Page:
Sport Cricket Ashes: Australia ends a day of sledging and showers at 4-209

Ashes: Australia ends a day of sledging and showers at 4-209

Shaun Marsh sends the pink ball flying during Saturday night's last session of play in Adelaide. AP/Rick Rycroft
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Australia endured a day of sporadic rain, sledging and partnerships that didn’t quite come together to end the first day’s play in the day-night second Test in Adelaide at 4-209 at stumps.

England restricted Australia’s dangerous partnerships from flourishing while Australia’s batsman dug in to avoid any trademark collapses.

At the close of play, the middle-order duo of Peter Handscomb (36) and Shaun Marsh (20) remain unbeaten, having seen off some quality English bowling under the Adelaide Oval lights.

It was a day that ebbed and flowed, and one that was too frequently interrupted by uncooperative weather.

England captain Joe Root’s decision to bowl, having won the toss, raised eyebrows, even more so as the new Australian opening pair of David Warner and Cameron Bancroft looked disturbingly comfortable against the new ball.

But the great anticipation that met the first session of the Test was quickly extinguished by persistent rain that took players off the field twice, and eventually brought about an early tea.

That break did England wonders, as the game was brought to life by the run out of Bancroft almost immediately after the second session begun.

Warner had as much of a role in the dismissal as fielder Chris Woakes, as Bancroft was told to come and then retreat by his team-mate, only to see his stumps thrown down by the unerringly accurate Woakes.

Joined by Usman Khawaja, Warner settled and took the attack back to England before his promising innings was cut short at 47 by a rising Woakes delivery that caught the edge through to Jonny Bairstow behind the stumps.

Buoyed by the breakthrough, Australian captain Steve Smith’s arrival sparked a revived aggression in England — plus an avalanche of sledging which the Aussie skipper returned in kind.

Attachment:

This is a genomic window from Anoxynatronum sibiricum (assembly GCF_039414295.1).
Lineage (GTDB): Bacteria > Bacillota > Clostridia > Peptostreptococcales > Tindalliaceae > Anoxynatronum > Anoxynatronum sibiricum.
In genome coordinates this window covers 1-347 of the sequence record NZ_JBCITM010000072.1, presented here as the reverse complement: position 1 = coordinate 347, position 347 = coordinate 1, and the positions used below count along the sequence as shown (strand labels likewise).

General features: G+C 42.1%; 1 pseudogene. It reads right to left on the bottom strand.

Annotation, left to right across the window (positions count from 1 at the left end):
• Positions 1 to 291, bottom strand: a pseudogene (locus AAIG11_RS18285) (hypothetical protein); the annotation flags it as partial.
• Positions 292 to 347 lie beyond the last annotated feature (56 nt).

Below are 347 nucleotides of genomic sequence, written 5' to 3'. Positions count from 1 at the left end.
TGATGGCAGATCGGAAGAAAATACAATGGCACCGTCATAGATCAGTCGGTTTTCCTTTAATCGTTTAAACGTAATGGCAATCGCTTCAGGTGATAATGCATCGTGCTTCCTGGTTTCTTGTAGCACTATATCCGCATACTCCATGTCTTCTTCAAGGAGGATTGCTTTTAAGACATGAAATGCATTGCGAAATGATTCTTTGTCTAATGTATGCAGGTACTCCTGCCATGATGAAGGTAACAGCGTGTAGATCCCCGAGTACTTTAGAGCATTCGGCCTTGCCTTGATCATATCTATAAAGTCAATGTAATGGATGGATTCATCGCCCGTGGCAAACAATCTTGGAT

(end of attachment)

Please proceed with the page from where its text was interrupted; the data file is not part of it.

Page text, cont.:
It wasn’t quite the raw verbal stink many predicted, but Smith’s appearance created a distinct whiff of discontent among his English opponents on Saturday.

Paceman Stuart Broad led an English chorus in what most commentators reckoned was a premeditated tactic.

Craig Overton raises a hand in triumph at sending Steve Smith packing for 40.

“England have decided it’s going to be a full-on verbal attack against the Australian captain,” ex-Australian wicketkeeper Adam Gilchrist said.

Gilchrist’s fellow commentator, former England captain Michael Vaughan, was also in no doubt.

“They welcomed Steve Smith with a barrage of chat, particularly Stuart Broad, just trying to take the Australian captain out of his bubble,” Vaughan said.

At one point, when Smith and Broad exchanged words at the end of an over, umpire Aleem Dar tried to broker some peace. Those efforts were to no avail as Smith continued his free and frank observations with the Pom paceman.

Both Gilchrist and ex-England skipper Ian Botham cautioned the tourists about poking the bear, noting the Australian skipper gains strength and aggression by verbal broadsides.

“It makes him switch on even more,” said Gilchrist, whose appraisal was seconded by Botham’s sage observation.

“There’s no point in wasting your breath and stamina – certain players you don’t want to (motivate) … leave them be,” the former English skipper noted.

Smith’s wicket fell soon after, caught when Craig Overton, in his Test debut, somehow managed to find the slightest gap between Smith’s bat and pad, taking a little of each en route to the middle stump.

As first Test wickets go, claiming the the imperious Australian captain’s scalp for 40 was the best Overton could have hoped for.

Usman Khawaja was certainly motivated to silence his critics, which he did in a brief but entertaining battle with England offspinner Moeen Ali.

Under pressure over his poor record against spin bowling, Khawaja posted a defiant 53 on day one of the pink-ball Ashes Test.

His knock came to an end when he edged to Jimmy Anderson in the first over after Saturday evening’s dinner break.

It was a relatively short-lived duel between Khawaja and Moeen, who had bowled eight overs for figures of 0-21.

But in the mental battle between the duo, Khawaja came out on top, hitting Moeen for three boundaries including a late cut past third man to bring up his 50.

The visitors’ poor fielding did them no favours, with Khawaja dropped by Mark Stoneman in the deep on 44.

-with AAP and ABC

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